In a recent interview with ComputerWorld Espana, the director of DEC Espana’s newly-formed Multisupplier Services Division, Gonzalo Sanz, explained that this division was just one of the new business divisions to spring from Robert Palmer’s presidency, and that in Spain 20% of the company’s business was coming from non-Digital environments, with about 35% of DEC […]
In a recent interview with ComputerWorld Espana, the director of DEC Espana’s newly-formed Multisupplier Services Division, Gonzalo Sanz, explained that this division was just one of the new business divisions to spring from Robert Palmer’s presidency, and that in Spain 20% of the company’s business was coming from non-Digital environments, with about 35% of DEC Espana’s turnover resulting from maintenance and services. For 1994 this last figure could reach 40%, $91.2m, he claims. First of all, the division has been set up as a result of client demand, with an increasing number of traditional DEC customers suggesting that the company should play the role of a single integrator of all the necessary maintenance and support services. Besides this, adds Sanz, users see the advantages to be gained from relying on one company with respect to simplifying their structures, increasing efficiency in this area and cutting costs. Questioned about the reactions of manufacturers to this type of initiative, Sanz believes that, up until recently, the Spanish market had been very cautious, with companies being very careful not to tread on each others’ toes, while trying to protect their own installations. This is changing, he maintains, and with a very attractive market in prospect, companys must be open to the idea of working together, but at the same time there will certainly be dogfights between competitors. Meanwhile the users’ reactions to the manufacturers’ incursions into maintenance and support services are divided, in that, on the one hand, there is little resistance from users in the highly competitive field of microcomputing, where it is simply a matter of the price having to be right. In other fields users are more cautious about taking the plunge. DEC’s new division, staffed by some 250 people, has two headquarters, in Madrid and Barcelona, which provide maintenance service and technical support for mid-range and large systems, backed up by service centres in the various provincial capitals, and a national service centre that is specialising in microcomputing.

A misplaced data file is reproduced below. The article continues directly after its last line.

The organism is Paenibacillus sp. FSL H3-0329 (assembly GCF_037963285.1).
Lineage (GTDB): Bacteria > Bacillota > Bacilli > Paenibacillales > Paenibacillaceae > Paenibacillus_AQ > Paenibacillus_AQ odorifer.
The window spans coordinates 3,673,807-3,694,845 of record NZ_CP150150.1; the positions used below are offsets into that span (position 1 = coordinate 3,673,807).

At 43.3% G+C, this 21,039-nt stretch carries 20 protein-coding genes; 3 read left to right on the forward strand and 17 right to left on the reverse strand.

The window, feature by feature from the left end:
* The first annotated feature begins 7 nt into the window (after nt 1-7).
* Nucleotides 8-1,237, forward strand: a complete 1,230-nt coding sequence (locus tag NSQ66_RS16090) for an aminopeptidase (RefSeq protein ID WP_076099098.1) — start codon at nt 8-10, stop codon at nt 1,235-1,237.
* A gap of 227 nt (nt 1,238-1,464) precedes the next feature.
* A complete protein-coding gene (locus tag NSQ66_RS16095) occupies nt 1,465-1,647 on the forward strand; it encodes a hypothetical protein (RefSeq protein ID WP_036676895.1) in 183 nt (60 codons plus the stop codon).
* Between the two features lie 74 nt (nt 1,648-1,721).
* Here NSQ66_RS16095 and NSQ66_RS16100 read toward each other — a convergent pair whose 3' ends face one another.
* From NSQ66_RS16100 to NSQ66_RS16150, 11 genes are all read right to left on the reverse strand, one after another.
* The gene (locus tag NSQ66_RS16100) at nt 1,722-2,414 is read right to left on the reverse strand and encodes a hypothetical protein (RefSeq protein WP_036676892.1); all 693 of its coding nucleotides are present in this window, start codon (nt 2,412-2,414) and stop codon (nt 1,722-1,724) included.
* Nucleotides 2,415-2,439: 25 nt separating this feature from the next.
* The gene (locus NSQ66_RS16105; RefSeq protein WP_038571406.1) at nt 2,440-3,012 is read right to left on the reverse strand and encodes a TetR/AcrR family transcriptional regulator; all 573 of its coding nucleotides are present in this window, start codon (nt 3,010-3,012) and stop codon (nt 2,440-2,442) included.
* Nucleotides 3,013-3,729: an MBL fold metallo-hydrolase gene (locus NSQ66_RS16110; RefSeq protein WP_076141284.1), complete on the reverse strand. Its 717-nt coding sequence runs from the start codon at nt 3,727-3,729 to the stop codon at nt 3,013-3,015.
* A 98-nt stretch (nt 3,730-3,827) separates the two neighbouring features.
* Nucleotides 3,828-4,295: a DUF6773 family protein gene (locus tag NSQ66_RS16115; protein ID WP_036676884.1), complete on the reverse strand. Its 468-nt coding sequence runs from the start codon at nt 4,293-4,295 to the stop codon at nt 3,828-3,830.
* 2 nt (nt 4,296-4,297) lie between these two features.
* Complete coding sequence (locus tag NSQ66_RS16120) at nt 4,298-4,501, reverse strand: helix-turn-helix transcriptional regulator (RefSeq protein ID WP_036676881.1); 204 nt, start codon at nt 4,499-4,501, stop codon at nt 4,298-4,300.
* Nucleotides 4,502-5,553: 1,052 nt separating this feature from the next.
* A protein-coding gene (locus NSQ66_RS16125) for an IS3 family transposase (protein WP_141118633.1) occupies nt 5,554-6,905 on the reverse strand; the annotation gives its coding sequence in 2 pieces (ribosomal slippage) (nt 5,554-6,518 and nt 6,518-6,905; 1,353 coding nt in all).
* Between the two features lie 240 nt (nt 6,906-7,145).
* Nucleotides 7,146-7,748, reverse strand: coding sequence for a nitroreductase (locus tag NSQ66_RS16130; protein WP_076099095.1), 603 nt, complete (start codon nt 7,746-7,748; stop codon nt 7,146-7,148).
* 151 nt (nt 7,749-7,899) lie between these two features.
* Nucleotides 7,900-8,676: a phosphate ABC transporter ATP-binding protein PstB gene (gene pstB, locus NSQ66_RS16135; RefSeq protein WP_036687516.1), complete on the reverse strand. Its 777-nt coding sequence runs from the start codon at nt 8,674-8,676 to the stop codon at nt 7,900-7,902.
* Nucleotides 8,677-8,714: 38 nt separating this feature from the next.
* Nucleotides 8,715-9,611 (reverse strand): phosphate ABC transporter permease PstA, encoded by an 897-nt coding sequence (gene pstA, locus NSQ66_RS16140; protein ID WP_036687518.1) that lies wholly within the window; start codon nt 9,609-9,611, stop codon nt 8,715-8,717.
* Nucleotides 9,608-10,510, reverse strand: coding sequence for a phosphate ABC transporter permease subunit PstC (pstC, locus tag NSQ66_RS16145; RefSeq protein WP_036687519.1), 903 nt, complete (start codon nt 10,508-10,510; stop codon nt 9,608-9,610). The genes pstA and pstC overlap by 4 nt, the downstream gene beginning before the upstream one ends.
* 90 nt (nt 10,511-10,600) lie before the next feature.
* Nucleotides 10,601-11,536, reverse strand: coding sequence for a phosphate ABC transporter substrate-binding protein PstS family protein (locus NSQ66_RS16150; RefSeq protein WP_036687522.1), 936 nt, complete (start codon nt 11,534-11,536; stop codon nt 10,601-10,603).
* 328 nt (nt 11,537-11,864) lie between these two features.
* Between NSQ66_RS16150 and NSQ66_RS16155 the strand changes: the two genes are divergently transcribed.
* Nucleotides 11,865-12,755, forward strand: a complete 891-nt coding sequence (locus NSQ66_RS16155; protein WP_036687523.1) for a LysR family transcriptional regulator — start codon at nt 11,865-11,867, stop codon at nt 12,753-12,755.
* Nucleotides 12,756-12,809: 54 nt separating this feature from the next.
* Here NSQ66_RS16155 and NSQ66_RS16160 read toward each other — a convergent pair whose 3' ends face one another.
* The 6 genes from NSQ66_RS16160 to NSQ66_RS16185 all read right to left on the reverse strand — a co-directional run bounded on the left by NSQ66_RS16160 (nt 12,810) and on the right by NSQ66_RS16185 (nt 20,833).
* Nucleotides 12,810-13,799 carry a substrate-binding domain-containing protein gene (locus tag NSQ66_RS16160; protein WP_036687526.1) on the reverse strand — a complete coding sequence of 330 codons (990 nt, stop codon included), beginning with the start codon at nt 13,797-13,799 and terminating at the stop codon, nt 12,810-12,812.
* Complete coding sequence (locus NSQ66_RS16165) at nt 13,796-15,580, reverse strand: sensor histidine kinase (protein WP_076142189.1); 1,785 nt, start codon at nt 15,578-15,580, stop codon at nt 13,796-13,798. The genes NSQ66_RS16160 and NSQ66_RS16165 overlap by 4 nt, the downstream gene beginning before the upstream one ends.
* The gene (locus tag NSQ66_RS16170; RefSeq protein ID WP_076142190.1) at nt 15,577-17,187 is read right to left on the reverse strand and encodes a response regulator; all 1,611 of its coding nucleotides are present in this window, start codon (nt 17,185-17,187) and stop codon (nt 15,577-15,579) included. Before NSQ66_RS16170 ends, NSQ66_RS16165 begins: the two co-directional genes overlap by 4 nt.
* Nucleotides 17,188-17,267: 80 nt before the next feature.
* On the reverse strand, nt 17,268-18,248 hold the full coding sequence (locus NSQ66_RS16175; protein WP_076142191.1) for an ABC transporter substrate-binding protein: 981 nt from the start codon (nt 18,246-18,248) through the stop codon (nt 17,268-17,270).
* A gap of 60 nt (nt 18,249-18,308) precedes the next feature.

From square one
In all, support is offered for more than 14,000 products coming from 1,300 different suppliers. Meanwhile, the second part of the division is a sales force that offers the full range of DEC’s services, and includes a business development group which remains in contact with the market in order to shape the company’s services to the users’ needs. Besides the traditional services, DEC offers personal computer integration and everything relating to design, installation, start-up, from square one through to when the local area network is in operation. It is a new step for the Spanish arm to be essentially offering the same services as in the UK and the US, Sanz points out, but of course the Spanish market has a lot of ground to make up in the sense that the concept of multi-manufacturer services has taken much deeper root in the users’ consciousness in Britain and America for example, where there is greater competition in this field and less resistance to the purchase of such services. Nevertheless, this market will grow by around 10% to 12% a year in Spain, Sanz believes, while he predicts that DEC itself will grow 12% to 14% a year in this area.